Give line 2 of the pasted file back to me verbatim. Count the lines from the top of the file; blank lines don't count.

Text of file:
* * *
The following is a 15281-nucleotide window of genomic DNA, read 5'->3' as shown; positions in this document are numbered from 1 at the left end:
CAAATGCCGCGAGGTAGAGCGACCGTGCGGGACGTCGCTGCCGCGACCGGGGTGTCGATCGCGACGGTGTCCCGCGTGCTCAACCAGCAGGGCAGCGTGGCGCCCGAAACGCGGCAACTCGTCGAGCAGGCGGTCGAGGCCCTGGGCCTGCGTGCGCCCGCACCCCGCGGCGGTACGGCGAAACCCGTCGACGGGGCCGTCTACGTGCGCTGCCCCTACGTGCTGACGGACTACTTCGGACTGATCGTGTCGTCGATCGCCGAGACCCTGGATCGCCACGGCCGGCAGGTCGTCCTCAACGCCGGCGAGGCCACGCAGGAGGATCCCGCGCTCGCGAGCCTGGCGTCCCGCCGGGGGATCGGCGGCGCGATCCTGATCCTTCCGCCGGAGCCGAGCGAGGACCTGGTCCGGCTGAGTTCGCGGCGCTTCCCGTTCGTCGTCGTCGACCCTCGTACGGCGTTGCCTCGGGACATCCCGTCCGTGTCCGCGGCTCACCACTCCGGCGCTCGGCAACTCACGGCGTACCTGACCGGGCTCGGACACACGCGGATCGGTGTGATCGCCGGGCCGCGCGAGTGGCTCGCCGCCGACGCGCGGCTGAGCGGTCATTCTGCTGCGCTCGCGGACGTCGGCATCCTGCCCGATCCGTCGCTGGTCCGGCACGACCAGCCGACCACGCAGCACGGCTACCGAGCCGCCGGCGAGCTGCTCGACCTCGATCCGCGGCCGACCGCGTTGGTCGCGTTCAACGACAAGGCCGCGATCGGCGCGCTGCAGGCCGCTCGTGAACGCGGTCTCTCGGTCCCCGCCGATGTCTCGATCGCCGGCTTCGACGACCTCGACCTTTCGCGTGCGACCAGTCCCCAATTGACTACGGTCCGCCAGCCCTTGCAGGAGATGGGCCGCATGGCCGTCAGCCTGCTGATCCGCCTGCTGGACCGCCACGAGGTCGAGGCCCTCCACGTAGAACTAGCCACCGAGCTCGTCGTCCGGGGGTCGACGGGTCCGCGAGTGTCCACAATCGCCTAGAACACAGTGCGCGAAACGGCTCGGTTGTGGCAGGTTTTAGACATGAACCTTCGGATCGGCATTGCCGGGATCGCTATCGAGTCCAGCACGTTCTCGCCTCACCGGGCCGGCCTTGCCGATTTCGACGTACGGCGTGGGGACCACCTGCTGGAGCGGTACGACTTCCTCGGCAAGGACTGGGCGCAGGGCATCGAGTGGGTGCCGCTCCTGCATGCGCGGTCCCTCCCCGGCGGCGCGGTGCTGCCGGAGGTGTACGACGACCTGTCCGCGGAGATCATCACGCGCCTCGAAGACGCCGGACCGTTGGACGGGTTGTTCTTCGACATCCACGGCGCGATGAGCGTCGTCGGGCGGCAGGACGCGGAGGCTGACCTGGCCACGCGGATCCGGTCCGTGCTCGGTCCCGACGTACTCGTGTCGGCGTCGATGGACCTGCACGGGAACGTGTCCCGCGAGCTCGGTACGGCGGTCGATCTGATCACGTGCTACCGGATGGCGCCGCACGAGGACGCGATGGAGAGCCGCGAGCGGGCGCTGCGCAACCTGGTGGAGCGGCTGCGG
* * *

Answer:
CAAATGCCGCGAGGTAGAGCGACCGTGCGGGACGTCGCTGCCGCGACCGGGGTGTCGATCGCGACGGTGTCCCGCGTGCTCAACCAGCAGGGCAGCGTGGCGCCCGAAACGCGGCAACTCGTCGAGCAGGCGGTCGAGGCCCTGGGCCTGCGTGCGCCCGCACCCCGCGGCGGTACGGCGAAACCCGTCGACGGGGCCGTCTACGTGCGCTGCCCCTACGTGCTGACGGACTACTTCGGACTGATCGTGTCGTCGATCGCCGAGACCCTGGATCGCCACGGCCGGCAGGTCGTCCTCAACGCCGGCGAGGCCACGCAGGAGGATCCCGCGCTCGCGAGCCTGGCGTCCCGCCGGGGGATCGGCGGCGCGATCCTGATCCTTCCGCCGGAGCCGAGCGAGGACCTGGTCCGGCTGAGTTCGCGGCGCTTCCCGTTCGTCGTCGTCGACCCTCGTACGGCGTTGCCTCGGGACATCCCGTCCGTGTCCGCGGCTCACCACTCCGGCGCTCGGCAACTCACGGCGTACCTGACCGGGCTCGGACACACGCGGATCGGTGTGATCGCCGGGCCGCGCGAGTGGCTCGCCGCCGACGCGCGGCTGAGCGGTCATTCTGCTGCGCTCGCGGACGTCGGCATCCTGCCCGATCCGTCGCTGGTCCGGCACGACCAGCCGACCACGCAGCACGGCTACCGAGCCGCCGGCGAGCTGCTCGACCTCGATCCGCGGCCGACCGCGTTGGTCGCGTTCAACGACAAGGCCGCGATCGGCGCGCTGCAGGCCGCTCGTGAACGCGGTCTCTCGGTCCCCGCCGATGTCTCGATCGCCGGCTTCGACGACCTCGACCTTTCGCGTGCGACCAGTCCCCAATTGACTACGGTCCGCCAGCCCTTGCAGGAGATGGGCCGCATGGCCGTCAGCCTGCTGATCCGCCTGCTGGACCGCCACGAGGTCGAGGCCCTCCACGTAGAACTAGCCACCGAGCTCGTCGTCCGGGGGTCGACGGGTCCGCGAGTGTCCACAATCGCCTAGAACACAGTGCGCGAAACGGCTCGGTTGTGGCAGGTTTTAGACATGAACCTTCGGATCGGCATTGCCGGGATCGCTATCGAGTCCAGCACGTTCTCGCCTCACCGGGCCGGCCTTGCCGATTTCGACGTACGGCGTGGGGACCACCTGCTGGAGCGGTACGACTTCCTCGGCAAGGACTGGGCGCAGGGCATCGAGTGGGTGCCGCTCCTGCATGCGCGGTCCCTCCCCGGCGGCGCGGTGCTGCCGGAGGTGTACGACGACCTGTCCGCGGAGATCATCACGCGCCTCGAAGACGCCGGACCGTTGGACGGGTTGTTCTTCGACATCCACGGCGCGATGAGCGTCGTCGGGCGGCAGGACGCGGAGGCTGACCTGGCCACGCGGATCCGGTCCGTGCTCGGTCCCGACGTACTCGTGTCGGCGTCGATGGACCTGCACGGGAACGTGTCCCGCGAGCTCGGTACGGCGGTCGATCTGATCACGTGCTACCGGATGGCGCCGCACGAGGACGCGATGGAGAGCCGCGAGCGGGCGCTGCGCAACCTGGTGGAGCGGCTGCGG